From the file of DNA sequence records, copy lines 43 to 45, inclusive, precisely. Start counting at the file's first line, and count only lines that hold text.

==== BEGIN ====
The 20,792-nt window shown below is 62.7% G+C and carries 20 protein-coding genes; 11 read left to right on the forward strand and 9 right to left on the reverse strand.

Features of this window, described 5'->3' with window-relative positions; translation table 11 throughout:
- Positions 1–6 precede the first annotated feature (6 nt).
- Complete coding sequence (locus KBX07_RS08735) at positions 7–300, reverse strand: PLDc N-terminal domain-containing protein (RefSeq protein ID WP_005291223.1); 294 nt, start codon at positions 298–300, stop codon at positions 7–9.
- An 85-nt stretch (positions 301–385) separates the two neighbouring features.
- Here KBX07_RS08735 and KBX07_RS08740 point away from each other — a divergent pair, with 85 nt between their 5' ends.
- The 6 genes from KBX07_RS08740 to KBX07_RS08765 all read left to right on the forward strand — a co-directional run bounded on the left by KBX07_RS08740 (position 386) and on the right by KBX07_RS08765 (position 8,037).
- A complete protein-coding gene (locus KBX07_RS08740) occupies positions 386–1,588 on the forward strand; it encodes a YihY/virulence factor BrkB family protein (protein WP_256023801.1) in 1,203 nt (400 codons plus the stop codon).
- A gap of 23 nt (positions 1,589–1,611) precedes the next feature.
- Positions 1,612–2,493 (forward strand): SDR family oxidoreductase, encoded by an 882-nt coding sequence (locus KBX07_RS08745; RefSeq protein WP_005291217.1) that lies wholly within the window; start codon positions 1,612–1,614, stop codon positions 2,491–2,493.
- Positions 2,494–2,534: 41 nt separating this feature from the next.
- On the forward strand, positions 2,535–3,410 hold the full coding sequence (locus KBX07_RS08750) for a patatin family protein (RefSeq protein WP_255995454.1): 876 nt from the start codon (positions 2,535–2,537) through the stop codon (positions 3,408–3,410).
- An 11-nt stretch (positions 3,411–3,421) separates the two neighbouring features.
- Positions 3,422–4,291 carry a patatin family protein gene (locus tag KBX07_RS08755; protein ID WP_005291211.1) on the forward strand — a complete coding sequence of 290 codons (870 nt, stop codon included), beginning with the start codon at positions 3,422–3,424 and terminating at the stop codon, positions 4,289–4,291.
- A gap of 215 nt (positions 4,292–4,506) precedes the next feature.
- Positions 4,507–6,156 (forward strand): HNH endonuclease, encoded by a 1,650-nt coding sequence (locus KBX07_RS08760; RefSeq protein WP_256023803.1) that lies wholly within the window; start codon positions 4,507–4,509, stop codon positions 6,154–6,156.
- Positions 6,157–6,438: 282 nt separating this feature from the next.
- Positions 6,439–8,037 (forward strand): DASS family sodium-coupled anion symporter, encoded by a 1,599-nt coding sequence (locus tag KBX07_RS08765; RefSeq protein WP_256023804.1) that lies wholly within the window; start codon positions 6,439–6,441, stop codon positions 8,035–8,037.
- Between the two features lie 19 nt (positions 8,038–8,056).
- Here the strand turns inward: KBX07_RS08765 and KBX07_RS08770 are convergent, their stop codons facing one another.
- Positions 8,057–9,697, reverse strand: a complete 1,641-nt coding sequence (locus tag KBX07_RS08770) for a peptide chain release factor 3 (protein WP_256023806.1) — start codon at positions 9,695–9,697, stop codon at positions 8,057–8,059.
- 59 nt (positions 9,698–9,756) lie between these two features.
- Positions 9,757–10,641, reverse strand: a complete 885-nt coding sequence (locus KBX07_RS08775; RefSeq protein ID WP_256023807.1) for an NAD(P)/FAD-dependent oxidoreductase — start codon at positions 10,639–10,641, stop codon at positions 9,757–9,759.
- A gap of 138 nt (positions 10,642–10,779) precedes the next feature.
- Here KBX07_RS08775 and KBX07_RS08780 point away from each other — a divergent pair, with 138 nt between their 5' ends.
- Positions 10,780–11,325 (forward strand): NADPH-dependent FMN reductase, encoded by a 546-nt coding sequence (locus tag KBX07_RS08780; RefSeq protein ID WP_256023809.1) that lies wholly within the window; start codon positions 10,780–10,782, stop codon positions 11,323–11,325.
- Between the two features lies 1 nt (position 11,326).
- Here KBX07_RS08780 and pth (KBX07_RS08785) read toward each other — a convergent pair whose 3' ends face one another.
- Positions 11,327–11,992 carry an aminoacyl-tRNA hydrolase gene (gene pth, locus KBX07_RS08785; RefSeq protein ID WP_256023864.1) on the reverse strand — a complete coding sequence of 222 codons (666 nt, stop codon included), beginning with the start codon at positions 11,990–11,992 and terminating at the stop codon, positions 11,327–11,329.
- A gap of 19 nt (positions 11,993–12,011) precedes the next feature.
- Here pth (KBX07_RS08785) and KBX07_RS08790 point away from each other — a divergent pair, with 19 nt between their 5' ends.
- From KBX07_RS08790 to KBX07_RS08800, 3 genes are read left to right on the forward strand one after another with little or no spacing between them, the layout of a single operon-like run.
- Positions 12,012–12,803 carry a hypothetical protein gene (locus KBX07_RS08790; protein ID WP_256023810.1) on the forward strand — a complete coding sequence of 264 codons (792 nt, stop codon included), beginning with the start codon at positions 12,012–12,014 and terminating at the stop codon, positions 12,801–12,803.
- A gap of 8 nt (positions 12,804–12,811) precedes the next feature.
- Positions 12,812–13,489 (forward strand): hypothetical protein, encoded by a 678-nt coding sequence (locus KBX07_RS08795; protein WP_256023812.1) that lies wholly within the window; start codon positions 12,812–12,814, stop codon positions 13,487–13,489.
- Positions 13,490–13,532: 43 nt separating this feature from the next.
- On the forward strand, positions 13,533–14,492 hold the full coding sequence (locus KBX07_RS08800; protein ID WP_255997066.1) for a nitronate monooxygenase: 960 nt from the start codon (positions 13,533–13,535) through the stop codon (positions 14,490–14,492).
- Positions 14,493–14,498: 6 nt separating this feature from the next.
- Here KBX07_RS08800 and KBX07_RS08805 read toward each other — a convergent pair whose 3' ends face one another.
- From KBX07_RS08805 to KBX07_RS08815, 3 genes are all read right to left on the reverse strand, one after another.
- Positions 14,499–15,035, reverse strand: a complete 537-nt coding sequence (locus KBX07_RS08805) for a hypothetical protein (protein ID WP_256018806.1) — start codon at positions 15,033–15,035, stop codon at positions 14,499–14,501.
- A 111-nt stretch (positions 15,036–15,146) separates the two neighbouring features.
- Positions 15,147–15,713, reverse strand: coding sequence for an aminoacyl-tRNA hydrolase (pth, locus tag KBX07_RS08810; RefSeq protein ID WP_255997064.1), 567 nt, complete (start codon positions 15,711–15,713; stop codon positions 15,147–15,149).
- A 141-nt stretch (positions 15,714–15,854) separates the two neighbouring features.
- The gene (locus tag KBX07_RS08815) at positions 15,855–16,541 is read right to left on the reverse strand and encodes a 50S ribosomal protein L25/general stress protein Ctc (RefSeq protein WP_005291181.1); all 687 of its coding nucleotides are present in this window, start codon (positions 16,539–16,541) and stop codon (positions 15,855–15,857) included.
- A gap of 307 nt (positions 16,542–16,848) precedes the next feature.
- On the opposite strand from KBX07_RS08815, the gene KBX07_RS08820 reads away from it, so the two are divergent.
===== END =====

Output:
- Positions 15,147–15,713, reverse strand: coding sequence for an aminoacyl-tRNA hydrolase (pth, locus tag KBX07_RS08810; RefSeq protein ID WP_255997064.1), 567 nt, complete (start codon positions 15,711–15,713; stop codon positions 15,147–15,149).
- A 141-nt stretch (positions 15,714–15,854) separates the two neighbouring features.
- The gene (locus tag KBX07_RS08815) at positions 15,855–16,541 is read right to left on the reverse strand and encodes a 50S ribosomal protein L25/general stress protein Ctc (RefSeq protein WP_005291181.1); all 687 of its coding nucleotides are present in this window, start codon (positions 16,539–16,541) and stop codon (positions 15,855–15,857) included.